Kimberly Sporing works in a complex off New Circle Road that helps people with their hair — Lerry’s Hair Design.
Her end of the business, Hair by Kimberly, works with those who either don’t have, or are actively losing, that hair. She has worked in the field of hair loss for 15 years, and is now a medical hair loss specialist.
“The business used to be men,” Sporing said. “Now it’s women losing their hair for all sorts of reasons.”
For many breast cancer patients facing treatment, there are a raft of little traumas: nausea and exhaustion with chemotherapy and radiation, chest drains and pain with mastectomy and that awful day when the first strands of hair fall onto your lap.
Breast cancer patients can expect hair loss to begin two to four weeks into treatment and hair may fall out in clumps or gradually, according to the Mayo Clinic’s website. The upset associated with hair loss and an altered physical appearance is a constant reminder of the changes going on in the body, according to the clinic.
When it’s time to take on hair loss — which may extend to eyebrows and eyelashes — many patients find themselves in Sporing’s beautician’s chair. She will help them with everything from the initial shearing off of remaining hair to fitting and styling the right wig.
Cancer patients may find themselves needing a wig and uninformed about successful wig wearers — they don’t simply slap something on and have it look great. Most need some help with picking a grade of hair. Wigs vary in materials used, with some so advanced that they actually feel silkier than actual hair. A brand Sporing carries called Cyberhair has ridges and recesses similar to human hair, but wigs are also constructed with chemically processed human hair, untreated human hair, polyester synthetic fiber and modacrylic synthetic fiber.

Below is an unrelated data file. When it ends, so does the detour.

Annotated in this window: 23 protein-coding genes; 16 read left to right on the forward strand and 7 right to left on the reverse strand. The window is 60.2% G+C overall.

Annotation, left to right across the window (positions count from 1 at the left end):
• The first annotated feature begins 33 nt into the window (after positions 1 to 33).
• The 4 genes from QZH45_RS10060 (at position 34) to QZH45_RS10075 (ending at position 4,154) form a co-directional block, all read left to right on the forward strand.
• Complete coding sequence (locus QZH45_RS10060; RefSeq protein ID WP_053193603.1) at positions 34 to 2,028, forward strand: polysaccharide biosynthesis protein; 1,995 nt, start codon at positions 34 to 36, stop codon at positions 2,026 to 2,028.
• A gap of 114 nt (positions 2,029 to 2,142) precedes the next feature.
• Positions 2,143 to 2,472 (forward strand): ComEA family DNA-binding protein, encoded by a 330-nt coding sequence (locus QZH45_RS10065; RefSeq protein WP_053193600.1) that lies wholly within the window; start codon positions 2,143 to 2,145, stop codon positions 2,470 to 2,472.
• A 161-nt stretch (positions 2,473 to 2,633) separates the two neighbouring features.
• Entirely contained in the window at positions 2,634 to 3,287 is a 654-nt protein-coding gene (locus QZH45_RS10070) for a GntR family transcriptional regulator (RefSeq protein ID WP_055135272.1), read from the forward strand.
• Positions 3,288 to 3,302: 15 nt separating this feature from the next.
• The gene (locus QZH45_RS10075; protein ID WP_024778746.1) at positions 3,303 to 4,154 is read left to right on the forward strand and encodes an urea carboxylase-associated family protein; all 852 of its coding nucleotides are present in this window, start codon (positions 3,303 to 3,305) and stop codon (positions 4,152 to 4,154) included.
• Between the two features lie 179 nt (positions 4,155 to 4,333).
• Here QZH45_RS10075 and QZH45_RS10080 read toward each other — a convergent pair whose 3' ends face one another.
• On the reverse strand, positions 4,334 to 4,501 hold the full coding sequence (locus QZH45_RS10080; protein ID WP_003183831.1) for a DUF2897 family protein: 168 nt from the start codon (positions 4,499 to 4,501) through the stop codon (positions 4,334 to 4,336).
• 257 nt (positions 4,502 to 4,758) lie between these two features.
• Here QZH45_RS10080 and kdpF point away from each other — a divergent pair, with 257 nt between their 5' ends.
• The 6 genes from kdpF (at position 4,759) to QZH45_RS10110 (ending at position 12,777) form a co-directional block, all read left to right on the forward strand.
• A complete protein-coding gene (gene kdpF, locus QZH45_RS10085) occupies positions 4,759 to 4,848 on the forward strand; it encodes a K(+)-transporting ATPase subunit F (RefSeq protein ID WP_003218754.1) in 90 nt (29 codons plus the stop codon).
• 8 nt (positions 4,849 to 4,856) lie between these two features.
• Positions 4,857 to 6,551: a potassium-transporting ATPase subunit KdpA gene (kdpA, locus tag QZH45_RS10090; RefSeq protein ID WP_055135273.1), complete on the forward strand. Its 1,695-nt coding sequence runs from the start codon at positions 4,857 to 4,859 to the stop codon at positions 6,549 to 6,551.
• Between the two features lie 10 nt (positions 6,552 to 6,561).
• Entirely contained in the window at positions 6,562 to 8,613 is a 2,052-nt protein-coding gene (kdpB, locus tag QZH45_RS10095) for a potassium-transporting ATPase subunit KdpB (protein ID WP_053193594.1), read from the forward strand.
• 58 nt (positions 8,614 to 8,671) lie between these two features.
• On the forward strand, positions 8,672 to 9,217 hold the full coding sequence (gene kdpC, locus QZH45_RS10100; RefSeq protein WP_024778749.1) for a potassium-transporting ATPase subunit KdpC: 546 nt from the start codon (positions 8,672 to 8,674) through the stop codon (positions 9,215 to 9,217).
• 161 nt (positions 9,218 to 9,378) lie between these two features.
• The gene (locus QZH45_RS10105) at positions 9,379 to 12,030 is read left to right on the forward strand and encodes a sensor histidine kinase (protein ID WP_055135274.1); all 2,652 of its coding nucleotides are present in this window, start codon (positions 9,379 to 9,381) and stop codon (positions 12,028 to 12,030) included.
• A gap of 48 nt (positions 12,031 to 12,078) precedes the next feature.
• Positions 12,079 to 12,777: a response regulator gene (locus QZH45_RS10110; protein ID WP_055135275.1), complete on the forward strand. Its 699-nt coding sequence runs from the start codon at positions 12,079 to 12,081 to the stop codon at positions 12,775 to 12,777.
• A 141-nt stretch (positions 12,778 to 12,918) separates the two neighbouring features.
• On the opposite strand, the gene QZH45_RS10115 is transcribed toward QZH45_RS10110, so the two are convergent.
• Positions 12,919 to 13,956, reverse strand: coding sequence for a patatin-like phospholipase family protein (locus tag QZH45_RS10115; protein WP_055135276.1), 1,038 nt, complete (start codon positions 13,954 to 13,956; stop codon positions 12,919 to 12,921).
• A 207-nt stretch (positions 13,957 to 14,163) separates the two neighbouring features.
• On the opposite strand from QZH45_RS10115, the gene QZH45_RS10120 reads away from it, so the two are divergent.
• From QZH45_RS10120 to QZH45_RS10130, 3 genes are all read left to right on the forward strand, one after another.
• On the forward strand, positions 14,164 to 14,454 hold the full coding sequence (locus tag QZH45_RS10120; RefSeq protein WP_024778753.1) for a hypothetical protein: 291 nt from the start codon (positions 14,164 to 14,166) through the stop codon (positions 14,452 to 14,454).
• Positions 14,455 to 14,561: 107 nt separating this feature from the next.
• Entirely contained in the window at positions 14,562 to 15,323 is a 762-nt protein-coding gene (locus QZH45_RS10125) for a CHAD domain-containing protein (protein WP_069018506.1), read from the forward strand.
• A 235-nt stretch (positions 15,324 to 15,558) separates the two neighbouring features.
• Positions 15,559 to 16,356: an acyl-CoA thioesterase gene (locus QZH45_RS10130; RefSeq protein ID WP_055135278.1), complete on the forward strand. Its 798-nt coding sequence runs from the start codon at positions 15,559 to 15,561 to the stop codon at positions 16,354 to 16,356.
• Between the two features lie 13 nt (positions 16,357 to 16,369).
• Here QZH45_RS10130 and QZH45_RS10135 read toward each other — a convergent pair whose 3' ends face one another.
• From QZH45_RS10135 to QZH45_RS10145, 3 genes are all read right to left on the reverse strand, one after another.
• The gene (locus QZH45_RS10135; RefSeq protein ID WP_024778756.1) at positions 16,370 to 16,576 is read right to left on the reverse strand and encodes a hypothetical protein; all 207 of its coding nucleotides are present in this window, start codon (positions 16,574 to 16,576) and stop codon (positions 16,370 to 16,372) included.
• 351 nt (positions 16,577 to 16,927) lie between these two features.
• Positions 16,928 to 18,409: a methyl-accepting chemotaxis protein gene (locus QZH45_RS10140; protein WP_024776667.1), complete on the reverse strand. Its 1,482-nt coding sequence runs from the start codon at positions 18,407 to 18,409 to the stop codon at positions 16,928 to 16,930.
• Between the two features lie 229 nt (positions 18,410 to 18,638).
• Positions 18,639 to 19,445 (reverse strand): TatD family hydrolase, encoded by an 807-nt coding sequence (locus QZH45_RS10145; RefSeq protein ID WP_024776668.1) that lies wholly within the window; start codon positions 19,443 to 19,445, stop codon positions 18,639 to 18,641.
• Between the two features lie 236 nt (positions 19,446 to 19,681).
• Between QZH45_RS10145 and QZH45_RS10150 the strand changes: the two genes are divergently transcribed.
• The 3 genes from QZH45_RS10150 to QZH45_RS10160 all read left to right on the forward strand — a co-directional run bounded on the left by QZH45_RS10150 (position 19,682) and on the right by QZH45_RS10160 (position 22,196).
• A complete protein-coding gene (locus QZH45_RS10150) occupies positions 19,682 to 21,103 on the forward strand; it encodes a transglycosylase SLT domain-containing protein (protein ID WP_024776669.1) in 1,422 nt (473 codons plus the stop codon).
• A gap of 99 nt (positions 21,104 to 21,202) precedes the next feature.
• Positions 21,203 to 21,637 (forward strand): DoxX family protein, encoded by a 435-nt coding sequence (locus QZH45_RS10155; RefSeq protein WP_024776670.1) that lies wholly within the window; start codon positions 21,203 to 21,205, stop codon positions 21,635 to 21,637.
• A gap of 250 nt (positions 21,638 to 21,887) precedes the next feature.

Some pieces that Sporing uses can be fixed with medical-grade adhesive that allows clients to swim and shower wearing their faux hair.
“No wig is ‘you’ right off the shelf,” Sporing said.
She can help tailor a wig that can make people look twice because it looks so similar to the style and color the person had before they got sick. Sporing can also design full wigs or wig pieces and have them made for clients.
She keeps a private room for consultations, creating a luxury experience for a person whether they have cancer or alopecia-related hair loss or simply pattern baldness. She also works with children with hair loss.
“You come here, you still feel like you’re getting a salon experience,” she said.
Sporing has inspiration: On the wall of her room a little boy left a Post-It note thank-you: “They helped my mom.”
It’s one of her favorite things.
Facing hair loss with breast cancer: Advice and options
Online, Cancer & Careers offers tips to cancer patients on selecting the right wig, caring for it and providing daily hair care for it.
The American Cancer Society in Lexington at 1500 College Way offers free wigs to women diagnosed with breast cancer and facing treatment. It also has the Hope Lodge (free lodging for cancer patients receiving treatment in Lexington away from home), Road to Recovery program (free transportation by trained volunteers), and the Look Good … Feel Better program (trained cosmetologists helping patients deal with the harsh effects of treatment to their skin, hair and nails).
Not a wig person? The American Cancer Society’s Tender Loving Care store, available as a print catalog as well as online, offers a broad selection of hats, sleep caps, turbans and kerchiefs as well as mastectomy products. To request a catalog, call 1-800-850-9445.